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Bungle the Chow released after ‘lock up’

Issue: 30/11/2018

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A Chow Chow puppy found itself on the front page of the national press last week after it bit a policeman and was locked up, potentially for months, before being released back to its family.
The saga of the puppy Bungle was played out on social media and was featured on the front page of The Sun newspaper last Thursday. 
Bungle is owned by millionaire bankers David and Susan Hayes and on Saturday 17 November he followed Susan's car out of the house and through their automatic gates before they could close.
He wandered around and was found hiding under a lorry. Before David was able to rescue Bungle he had been taken away by the authorities.
A police officer and a dog warden tried to apprehend the puppy and in the process he bit the police officer twice.
This took place in Stoke Bruene, Towcester and on Thursday the 22 November Northamptonshire Police's Chief Inspector James Willis said, 'A Chow dog was seized by Northamptonshire Police under section 5(1) of the Dangerous Dogs Act 1991, after a police officer was bitten on Friday, November 17, in Stoke Bruene, near Towcester. 

Hold up

'The police officer was on route to another appointment when he became aware of a traffic hold up caused by a dog being loose in the road and potentially endangering road users. The officer went to assist and while trying to catch the dog, he was bitten on the hand and arm. The officer was not seriously hurt but attended hospital for precautionary checks, antibiotics and tetanus vaccination. 
'Public safety is the priority concern in such situations and as the owner was not present and there was continued risk, both to the safety of the dog and members of the public who were present at the time, the dog was seized under S5 (1) of the Dangerous Dogs Act 1991 - giving police powers where a dog is dangerously out of control in a public place and having caused injury to a person.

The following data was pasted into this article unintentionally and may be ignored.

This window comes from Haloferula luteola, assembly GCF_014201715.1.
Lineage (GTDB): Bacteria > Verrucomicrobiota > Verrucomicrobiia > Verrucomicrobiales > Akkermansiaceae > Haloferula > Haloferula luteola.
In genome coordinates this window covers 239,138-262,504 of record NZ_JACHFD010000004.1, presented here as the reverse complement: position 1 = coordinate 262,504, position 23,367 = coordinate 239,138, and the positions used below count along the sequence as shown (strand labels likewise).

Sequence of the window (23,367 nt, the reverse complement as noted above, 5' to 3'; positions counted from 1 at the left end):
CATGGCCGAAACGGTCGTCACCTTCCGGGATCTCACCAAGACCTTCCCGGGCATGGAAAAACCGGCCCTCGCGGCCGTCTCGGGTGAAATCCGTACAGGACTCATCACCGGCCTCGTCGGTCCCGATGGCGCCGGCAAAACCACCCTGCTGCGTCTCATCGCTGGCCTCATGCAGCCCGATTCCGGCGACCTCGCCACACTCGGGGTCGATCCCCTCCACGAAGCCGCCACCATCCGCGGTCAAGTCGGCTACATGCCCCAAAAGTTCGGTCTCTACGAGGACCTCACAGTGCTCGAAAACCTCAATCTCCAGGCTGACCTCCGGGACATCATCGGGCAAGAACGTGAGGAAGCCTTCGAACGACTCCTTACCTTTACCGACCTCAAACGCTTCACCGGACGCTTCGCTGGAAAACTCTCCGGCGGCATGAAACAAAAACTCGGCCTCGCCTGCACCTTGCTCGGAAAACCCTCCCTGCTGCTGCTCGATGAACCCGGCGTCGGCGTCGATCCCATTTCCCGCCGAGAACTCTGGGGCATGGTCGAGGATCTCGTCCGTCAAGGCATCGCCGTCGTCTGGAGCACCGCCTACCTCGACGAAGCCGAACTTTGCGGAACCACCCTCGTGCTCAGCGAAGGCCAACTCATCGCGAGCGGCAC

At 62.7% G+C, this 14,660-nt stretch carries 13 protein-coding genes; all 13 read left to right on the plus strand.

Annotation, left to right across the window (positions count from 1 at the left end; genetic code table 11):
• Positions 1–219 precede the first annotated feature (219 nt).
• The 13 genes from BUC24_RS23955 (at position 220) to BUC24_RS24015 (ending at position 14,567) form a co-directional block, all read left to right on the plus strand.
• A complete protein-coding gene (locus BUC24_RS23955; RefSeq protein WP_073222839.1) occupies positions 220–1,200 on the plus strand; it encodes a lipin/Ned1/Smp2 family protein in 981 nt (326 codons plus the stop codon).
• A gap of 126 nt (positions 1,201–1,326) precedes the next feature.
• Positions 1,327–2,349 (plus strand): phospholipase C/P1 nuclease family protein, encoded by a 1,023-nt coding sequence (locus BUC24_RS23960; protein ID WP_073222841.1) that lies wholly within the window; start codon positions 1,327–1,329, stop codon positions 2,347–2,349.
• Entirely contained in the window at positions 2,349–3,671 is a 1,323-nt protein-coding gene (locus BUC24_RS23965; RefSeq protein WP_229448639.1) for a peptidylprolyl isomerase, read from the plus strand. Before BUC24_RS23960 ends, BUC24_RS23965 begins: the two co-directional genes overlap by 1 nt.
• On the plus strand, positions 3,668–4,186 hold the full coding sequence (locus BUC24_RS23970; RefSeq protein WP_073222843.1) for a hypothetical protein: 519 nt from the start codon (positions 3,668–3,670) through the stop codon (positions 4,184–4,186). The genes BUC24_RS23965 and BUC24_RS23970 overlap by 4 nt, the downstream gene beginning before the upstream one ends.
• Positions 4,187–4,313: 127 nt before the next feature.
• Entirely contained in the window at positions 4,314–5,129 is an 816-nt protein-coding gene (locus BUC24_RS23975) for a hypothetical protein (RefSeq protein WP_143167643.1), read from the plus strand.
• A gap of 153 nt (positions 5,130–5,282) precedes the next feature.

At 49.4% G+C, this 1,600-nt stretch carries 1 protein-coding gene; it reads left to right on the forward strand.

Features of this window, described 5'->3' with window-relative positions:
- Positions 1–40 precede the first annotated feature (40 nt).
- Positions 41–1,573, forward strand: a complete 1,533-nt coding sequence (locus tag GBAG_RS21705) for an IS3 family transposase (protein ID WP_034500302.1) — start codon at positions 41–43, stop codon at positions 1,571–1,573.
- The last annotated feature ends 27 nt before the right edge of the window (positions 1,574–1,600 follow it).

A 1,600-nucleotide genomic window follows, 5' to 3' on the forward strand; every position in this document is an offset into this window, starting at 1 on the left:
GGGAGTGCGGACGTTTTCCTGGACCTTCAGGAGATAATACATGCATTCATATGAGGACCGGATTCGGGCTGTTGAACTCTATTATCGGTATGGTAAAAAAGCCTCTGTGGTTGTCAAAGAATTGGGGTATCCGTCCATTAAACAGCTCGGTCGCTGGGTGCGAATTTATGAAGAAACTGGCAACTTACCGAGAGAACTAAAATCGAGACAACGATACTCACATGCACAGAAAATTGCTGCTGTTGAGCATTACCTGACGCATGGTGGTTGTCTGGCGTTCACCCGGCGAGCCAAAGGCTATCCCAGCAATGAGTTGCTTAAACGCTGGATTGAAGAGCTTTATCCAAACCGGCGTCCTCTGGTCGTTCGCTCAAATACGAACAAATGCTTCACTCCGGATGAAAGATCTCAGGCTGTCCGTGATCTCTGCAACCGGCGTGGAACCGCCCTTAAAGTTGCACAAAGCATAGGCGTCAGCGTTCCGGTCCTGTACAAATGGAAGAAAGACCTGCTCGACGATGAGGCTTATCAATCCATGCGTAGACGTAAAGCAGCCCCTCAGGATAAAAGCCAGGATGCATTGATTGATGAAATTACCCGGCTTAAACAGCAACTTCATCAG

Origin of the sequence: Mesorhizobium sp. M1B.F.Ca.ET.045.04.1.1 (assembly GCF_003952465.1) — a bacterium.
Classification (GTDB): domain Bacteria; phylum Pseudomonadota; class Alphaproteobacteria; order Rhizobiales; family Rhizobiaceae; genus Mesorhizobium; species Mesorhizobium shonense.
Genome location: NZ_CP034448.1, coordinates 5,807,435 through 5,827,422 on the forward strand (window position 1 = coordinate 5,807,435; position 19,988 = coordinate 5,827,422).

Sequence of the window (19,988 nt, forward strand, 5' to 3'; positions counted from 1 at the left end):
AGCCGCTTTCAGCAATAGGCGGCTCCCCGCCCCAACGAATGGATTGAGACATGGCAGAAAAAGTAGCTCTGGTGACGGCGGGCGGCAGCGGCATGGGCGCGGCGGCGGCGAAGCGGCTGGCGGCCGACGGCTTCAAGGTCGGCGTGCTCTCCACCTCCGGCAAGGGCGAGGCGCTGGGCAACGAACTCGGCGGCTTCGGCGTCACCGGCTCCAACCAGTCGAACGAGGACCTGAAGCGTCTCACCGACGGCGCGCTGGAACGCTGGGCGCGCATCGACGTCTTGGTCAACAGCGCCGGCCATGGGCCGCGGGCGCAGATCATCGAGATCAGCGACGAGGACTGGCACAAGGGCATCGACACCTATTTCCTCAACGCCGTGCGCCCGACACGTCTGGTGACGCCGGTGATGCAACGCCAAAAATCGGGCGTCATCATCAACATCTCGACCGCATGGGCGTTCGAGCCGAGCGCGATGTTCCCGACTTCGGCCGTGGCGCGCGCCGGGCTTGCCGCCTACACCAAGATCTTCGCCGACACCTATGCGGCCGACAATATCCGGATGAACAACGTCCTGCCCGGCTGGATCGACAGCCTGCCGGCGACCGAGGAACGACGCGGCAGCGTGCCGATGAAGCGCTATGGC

'An officer from the East Midlands Operational Support Service attended and seized the dog which is currently being looked after in secure kennels. It will remain under the care of the Force's Dog Legislation Officer while the full circumstances of the incident are investigated. 
'The Dog Legislation Officer is liaising with the dog's owner while the investigation takes place and any aggravated offences under S3 of the Dangerous Dogs Act 1991 are explored.'
The Hayes family were 'devastated' that their puppy had been taken away from them and they were told that he could be kept in police kennels for up to nine months.
They started a social media campaign to campaign for Bungle's release. A page was set up on Facebook called 'Bungle the Chow' which in no time had over 6,000 members.

Campaign

The national press got hold of the story and Bungle found his way into the The Sun, The Mirror, The Daily Mail and other national newspapers.
A campaign was launched by The Sun to free Bungle and on Thursday evening the dog was returned and the Hayes family posted on the Bungle the Chow page, 'Bungle is home...hooray!
'We were amazed that by this morning this had all led to national media coverage, including a campaign by The Sun to free him, which even involved getting "Zippy and George" on the case we understand!
'We were particularly upset that during his capture a police officer was injured while on duty, we would like to thank him for his efforts to make Bungle safe and apologise again for any pain suffered in that process.'
Chief Superintendent Chris Hillery, said, 'We understand that the actions taken on this occasion have generated significant public opinion on the proportionality of the officer's actions.
'To be absolutely clear I fully support the officers' actions in this case, the dog was unattended in a live carriageway and was aggressive to those present resulting in the officer being bitten and receiving injuries that required hospital attention.
'The potential risk posed by the dog at that time is not diminished by its age or that it was frightened.
'Having already bitten the officer twice, causing puncture wounds and bruising, it would have been negligent to release a dog displaying such obvious aggression, regardless of the cause, without first ensuring both the dog's and the wider publics' safety.
'I fully support the decision of the officer at the time and the risk assessment process that has followed the seizure and subsequent return of the dog.
'In no way was this decision impacted by the media reporting. Having gone through a proportionate investigation and risk assessment, the dog has been returned with appropriate conditions to manage any future risk.'


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